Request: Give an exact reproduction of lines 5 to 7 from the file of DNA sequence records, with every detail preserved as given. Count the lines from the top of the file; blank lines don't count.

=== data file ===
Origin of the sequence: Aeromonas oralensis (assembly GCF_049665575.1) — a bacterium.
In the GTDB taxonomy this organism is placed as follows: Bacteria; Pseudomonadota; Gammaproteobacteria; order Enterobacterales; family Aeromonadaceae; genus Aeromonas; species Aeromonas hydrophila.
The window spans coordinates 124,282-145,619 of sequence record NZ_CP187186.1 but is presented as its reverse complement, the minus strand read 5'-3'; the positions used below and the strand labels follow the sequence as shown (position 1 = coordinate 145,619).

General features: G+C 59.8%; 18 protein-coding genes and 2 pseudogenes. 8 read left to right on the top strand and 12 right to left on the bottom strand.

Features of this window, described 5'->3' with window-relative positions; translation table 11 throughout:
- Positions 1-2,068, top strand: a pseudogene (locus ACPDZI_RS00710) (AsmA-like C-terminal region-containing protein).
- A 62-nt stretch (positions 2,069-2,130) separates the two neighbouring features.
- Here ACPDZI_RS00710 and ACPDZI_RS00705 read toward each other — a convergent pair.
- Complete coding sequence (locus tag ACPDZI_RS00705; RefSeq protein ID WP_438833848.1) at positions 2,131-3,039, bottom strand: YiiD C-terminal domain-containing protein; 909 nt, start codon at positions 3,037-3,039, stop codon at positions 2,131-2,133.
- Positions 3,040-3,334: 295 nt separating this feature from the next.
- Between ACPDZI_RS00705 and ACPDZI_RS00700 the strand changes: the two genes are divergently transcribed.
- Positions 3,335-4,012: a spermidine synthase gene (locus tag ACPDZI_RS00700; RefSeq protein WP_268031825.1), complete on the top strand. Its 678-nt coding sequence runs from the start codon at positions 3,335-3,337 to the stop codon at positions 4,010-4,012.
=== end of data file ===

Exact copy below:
Features of this window, described 5'->3' with window-relative positions; translation table 11 throughout:
- Positions 1-2,068, top strand: a pseudogene (locus ACPDZI_RS00710) (AsmA-like C-terminal region-containing protein).
- A 62-nt stretch (positions 2,069-2,130) separates the two neighbouring features.